The Redemptive Voice: Vocal Characterization in Tolkien

“But at that moment there came a sound like mingled song and laughter. Clear voices rose and fell in the starlit air.”

J.R.R. Tolkien, The Fellowship of the Ring

There is an old story that the origins of the now popular ‘football’ chorus “Ole! Ole! Ole!” is a remnant of the Moors invasion of Spain. It is said that the original chant was in fact “Allah, Allah, Allah” and that it was used for a particular set of circumstances. The Moors would chant “Allah, Allah, Allah” out of respect for a performance of some sort which was obviously possessed divine inspiration. For instance, a particular musical performance might so transport the hearers so as to move them to recognize the presence of God in it. So the Spaniards would say, “Ole, Ole, Ole.”

J.R.R. Tolkien was a master at his craft, which is to say his artistry was sublime. Tolkien had a particular view of writing which he describes as follows: “One writes such a story not out of the leaves of trees still to be observed, not by means of botany and soil-science; but it grows like a seed in the dark out of the leaf-mould of the mind: out of all that has been seen or thought or read, that has long ago been forgotten, descending into the deeps.”[1]  For him, writing was an organic process which ‘grew’ out of the leaf mould of experience. Tolkien’s experience, like that of his friend and fellow Inkling C.S. Lewis, was profoundly Christian. In other words, when one reads Tolkien, he expects to find forms and expressions with a particular Christian hue. This expectation is validated in his most well-known work, The Lord of the Rings trilogy. While Tolkien’s ‘leaf mould’ is Roman Catholic in its essential tone, it has elements in common with Lewis’s more Protestant vision. For instance, both writers were masters at portraying the radical devastation of sin. One thinks of the power of illicit curiosity which nearly wrecks the incipient realms of Perelandra or Narnia. What might have happened in these places is apparent in the glimpses that the reader gets of Charn, in The Magician’s Nephew or even of Earth, in That Hideous Strength. Sin was and was not a mere trifling matter for Lewis. On the one hand, it could manifest itself in a seemingly innocent concern for one’s mother, but on the other, it could affect the destruction of every form of life. On the topic of trifles, Tolkien’s embodiment of illicit desire in the ring leads Boromir to ask, “Is it not a strange fate that we should suffer so much fear and doubt for so small a thing? So small a thing!”[2] But as the reader knows well, the ring is not a trifle (not a mathom), but holds in itself the power to destroy everything that has worth, hope and life including.

Yet, for their similarities, Tolkien excels beyond Lewis in many respects. Among them is the development of his characters. In a recent read of The Fellowship of the Ring, my students noticed one feature in particular.* Tolkien very intentionally focuses the reader’s attention on the vocal quality of his characters as an orienting factor for understanding them. The first example of this appears with the arrival of the high elves that Frodo and his companions meet along the road out of the Shire. Tolkien describes their encounter as follows: “But at that moment there came a sound like mingled song and laughter. Clear voices rose and fell in the starlit air.”[3] The clear voices of the elves come just at the opportune moment, when the “sniffing” black rider was approaching. And the reader knows the voices mean salvation; the black rider vanishes at the sound. But it is not just the elves’ voices that are clear, but also the song itself which rises and falls in autumn air.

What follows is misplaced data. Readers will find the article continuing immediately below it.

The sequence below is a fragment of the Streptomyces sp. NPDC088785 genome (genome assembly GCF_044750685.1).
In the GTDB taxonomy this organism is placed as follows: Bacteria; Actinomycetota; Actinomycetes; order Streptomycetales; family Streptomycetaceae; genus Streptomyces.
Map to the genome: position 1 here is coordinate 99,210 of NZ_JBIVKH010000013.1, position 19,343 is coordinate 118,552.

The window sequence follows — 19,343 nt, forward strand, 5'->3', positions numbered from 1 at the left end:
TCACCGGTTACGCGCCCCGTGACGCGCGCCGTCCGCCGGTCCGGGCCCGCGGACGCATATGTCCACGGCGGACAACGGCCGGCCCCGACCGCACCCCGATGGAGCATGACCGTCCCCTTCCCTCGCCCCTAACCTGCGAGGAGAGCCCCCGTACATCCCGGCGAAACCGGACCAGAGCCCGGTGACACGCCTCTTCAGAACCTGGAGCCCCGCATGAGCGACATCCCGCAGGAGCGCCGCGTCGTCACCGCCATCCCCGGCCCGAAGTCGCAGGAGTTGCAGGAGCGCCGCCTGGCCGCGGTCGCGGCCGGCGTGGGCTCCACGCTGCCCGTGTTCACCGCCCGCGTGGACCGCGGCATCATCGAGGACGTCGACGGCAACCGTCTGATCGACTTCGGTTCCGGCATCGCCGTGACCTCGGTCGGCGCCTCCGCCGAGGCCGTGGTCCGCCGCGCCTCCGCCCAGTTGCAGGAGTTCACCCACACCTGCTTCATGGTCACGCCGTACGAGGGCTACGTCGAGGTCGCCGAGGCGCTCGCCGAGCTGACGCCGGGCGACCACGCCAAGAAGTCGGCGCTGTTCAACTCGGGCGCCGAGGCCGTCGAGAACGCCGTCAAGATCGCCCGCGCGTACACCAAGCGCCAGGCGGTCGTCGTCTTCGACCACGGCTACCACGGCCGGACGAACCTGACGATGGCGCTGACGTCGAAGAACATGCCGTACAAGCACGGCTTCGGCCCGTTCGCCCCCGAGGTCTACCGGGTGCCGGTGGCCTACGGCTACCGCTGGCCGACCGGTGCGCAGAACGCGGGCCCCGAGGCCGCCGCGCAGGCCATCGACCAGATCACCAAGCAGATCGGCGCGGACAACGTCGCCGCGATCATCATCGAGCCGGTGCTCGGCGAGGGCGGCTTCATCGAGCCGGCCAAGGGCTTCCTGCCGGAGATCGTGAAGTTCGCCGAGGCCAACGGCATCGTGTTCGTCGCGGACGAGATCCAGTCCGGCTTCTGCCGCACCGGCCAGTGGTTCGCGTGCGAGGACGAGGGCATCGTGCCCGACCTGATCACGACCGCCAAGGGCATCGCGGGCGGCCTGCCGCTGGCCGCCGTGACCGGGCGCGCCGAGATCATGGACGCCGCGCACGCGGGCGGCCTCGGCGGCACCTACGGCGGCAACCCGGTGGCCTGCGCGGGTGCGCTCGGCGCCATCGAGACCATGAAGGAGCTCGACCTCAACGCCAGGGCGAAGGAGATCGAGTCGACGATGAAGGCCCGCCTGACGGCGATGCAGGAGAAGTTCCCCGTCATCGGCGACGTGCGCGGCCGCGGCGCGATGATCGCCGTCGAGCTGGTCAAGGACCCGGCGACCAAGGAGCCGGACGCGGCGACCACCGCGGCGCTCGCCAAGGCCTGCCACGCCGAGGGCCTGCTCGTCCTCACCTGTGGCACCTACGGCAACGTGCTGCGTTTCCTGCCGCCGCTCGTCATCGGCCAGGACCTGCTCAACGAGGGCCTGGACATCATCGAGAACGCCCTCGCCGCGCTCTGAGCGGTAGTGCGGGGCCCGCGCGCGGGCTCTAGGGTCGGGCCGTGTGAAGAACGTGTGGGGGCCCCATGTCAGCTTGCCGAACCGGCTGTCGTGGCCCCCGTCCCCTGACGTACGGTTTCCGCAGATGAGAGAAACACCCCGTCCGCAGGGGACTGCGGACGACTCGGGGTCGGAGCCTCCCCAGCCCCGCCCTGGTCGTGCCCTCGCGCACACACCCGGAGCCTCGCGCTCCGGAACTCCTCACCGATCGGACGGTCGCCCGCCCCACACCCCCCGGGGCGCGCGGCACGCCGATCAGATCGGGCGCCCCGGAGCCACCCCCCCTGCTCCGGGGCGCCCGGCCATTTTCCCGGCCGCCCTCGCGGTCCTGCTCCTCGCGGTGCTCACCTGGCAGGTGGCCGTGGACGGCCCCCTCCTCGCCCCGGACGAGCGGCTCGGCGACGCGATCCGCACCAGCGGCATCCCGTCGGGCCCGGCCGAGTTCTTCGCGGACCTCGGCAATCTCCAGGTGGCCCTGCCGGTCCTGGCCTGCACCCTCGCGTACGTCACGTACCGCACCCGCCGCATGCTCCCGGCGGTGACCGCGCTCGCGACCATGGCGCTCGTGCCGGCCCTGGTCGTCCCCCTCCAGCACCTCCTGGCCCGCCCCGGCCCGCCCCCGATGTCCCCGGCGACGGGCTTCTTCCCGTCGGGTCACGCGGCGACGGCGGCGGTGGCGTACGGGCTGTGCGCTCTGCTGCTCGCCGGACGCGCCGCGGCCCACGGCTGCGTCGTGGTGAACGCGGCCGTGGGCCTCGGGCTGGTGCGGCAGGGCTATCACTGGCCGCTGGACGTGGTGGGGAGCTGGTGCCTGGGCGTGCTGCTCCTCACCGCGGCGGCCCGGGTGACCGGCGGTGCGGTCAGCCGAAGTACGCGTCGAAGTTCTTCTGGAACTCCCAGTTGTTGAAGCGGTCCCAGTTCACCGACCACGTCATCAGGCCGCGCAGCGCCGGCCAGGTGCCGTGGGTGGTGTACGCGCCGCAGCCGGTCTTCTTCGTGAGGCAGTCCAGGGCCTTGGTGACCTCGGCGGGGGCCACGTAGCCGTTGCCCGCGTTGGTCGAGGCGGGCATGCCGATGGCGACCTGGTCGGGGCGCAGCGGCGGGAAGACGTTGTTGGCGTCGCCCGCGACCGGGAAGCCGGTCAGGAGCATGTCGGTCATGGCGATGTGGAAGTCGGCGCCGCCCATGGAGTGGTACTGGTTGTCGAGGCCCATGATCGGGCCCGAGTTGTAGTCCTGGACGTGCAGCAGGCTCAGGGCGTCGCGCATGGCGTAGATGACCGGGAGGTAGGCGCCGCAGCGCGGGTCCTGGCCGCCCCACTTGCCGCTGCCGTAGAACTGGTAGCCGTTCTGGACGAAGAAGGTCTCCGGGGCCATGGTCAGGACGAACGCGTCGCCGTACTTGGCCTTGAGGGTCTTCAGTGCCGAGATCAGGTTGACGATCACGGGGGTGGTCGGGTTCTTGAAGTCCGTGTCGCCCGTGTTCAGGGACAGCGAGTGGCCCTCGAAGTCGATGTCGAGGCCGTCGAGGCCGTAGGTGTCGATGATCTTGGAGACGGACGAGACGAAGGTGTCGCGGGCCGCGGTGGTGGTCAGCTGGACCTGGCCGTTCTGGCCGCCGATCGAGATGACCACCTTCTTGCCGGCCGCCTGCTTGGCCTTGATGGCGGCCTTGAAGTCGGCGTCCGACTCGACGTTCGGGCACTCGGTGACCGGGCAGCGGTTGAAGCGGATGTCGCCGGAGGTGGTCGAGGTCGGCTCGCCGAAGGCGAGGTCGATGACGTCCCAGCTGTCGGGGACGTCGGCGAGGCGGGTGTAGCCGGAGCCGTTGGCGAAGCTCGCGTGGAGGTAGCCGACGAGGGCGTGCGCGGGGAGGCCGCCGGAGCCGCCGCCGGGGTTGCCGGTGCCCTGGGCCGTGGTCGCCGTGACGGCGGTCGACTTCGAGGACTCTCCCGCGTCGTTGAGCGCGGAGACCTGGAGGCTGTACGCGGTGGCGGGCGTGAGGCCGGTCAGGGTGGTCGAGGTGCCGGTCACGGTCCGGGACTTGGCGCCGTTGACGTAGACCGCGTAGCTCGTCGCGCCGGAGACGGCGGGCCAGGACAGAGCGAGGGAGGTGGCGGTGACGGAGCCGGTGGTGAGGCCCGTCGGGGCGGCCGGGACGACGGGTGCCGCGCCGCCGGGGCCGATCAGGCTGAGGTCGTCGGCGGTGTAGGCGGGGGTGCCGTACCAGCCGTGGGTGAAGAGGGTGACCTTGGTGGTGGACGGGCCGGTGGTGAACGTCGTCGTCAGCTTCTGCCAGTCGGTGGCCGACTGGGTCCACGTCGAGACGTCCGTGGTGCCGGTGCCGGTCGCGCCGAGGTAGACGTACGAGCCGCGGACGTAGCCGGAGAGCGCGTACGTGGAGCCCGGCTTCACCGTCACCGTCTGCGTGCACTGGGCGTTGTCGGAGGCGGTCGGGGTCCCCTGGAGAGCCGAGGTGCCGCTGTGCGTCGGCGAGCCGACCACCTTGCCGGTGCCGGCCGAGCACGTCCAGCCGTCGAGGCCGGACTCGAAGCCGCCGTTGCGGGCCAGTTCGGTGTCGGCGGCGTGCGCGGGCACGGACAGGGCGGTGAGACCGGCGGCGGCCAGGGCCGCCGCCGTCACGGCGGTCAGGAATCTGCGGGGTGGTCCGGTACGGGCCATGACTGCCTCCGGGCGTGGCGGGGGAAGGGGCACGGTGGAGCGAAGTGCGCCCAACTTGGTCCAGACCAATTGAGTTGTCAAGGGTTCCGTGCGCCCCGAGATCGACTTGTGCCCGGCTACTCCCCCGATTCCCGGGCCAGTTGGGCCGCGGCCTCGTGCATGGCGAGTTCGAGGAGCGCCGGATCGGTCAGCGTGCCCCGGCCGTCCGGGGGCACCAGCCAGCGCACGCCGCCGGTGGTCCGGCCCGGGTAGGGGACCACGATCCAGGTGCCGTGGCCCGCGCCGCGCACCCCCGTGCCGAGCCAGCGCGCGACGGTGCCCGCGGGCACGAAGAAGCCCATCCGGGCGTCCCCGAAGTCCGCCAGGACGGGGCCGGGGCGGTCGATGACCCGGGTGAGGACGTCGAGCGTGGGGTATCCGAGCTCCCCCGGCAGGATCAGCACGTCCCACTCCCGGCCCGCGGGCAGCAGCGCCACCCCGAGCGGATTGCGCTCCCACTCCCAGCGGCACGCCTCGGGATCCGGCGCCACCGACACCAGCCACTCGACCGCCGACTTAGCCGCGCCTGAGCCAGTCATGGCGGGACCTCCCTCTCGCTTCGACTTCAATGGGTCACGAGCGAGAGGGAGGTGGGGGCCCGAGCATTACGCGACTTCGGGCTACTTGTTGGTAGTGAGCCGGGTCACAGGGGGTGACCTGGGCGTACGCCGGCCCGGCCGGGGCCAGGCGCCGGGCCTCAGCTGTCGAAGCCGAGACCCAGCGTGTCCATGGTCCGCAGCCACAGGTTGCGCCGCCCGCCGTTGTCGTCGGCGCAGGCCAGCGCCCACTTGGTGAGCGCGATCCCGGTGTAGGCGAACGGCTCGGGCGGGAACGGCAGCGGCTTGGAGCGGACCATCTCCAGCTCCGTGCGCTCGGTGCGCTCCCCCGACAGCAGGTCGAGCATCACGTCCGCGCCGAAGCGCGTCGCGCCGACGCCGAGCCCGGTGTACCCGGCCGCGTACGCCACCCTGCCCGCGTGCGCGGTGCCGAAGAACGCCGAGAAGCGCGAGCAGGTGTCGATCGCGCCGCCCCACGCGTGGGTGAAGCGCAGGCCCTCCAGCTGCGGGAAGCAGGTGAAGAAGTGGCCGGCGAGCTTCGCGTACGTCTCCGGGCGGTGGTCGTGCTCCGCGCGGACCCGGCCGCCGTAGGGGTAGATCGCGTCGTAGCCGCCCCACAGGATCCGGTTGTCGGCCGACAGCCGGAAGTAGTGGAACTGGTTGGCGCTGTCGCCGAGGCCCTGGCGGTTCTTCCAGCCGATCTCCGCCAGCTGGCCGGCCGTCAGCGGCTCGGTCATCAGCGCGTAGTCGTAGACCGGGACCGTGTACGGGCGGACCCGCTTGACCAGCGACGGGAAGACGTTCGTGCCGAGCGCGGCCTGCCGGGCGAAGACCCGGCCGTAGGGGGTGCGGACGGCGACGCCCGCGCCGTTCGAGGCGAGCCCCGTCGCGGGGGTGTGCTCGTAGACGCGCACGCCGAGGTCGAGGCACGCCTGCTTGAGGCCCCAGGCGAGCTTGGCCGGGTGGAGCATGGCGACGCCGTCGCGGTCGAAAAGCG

Snow-white! Snow-white! O Lady clear!
O Queen beyond the Western Seas!
O Light to us that wander here
Amid the world of woven trees!

Gilthoniel! O Elbereth!
Clear are they eyes and bright thy breath!
Snow-white! Snow-white! We sing to thee
In a far land beyond the Sea.
 
O stars that in the Sunless Year
With shining hand by her were sown,
In windy fields now bright and clear
We see your silver blossom blown!
 
O Elbereth Gilthoniel!
We still remember, we who dwell
In this far land beneath the trees,
They starlight on the Western Seas[4]

For Tolkien, the elves represent what is high and grand, everything that is most like Illuvatar himself. After all, it is these very elves who had gazed on the Two Trees of Valinor, Telperion with its silver dew and Laurelin with its golden boughs. It is remarked in The Silmarillion that the high elves who had seen the trees of Valinor were forever sundered from the lingerers who refused to obey the call of the Valar to cross out of Middle-Earth to western lands. It was precisely this vision of pure, clear light which sundered them. So the elves, being most like Illuvatar, embody most purely divine qualities—pure divine light, wisdom, truth, and joy. And when it comes to voice, it is clarity which is divine.

And it is not only the elves that share this remarkable vocal quality. Tom Bombadil is said to enchant the hobbits with his “deep glad voice” which rises up “loud and clear”:

Hey dol! merry dol! ring a dong dillo!
Ring a dong! hop along! fall all the willow!
Tom Bom, jolly Tom, Tom Bombadillo![5]

So it is, for the second time in Tolkien’s narrative, the hobbits are saved at exactly the moment of tribulation, by a clear voice. Yet, Tom Bombadil is a very different sort of character than the elves. He is older but more carelessly happy. Tolkien describes him, “He had a blue coat and a long brown beard; his eyes were blue and bright, and his face was red as a ripe apple, but creased into a hundred wrinkles of laughter.”[6] But the reader already has guessed all of this. His “deep glad voice” lets slip the merry old man that he is. He is different than the elves, though in some respects the same. Joy, song, truth, wisdom, and age might be said to characterize them both. But Tom, as the reader would naturally call him, is obliviously gay as though wrinkles of anxiety would never touch his brow. It is only the voice of naked mirth that can make the weeping willow shiver and the cold barrow-wight flee. And it is his voice in song that first we meet.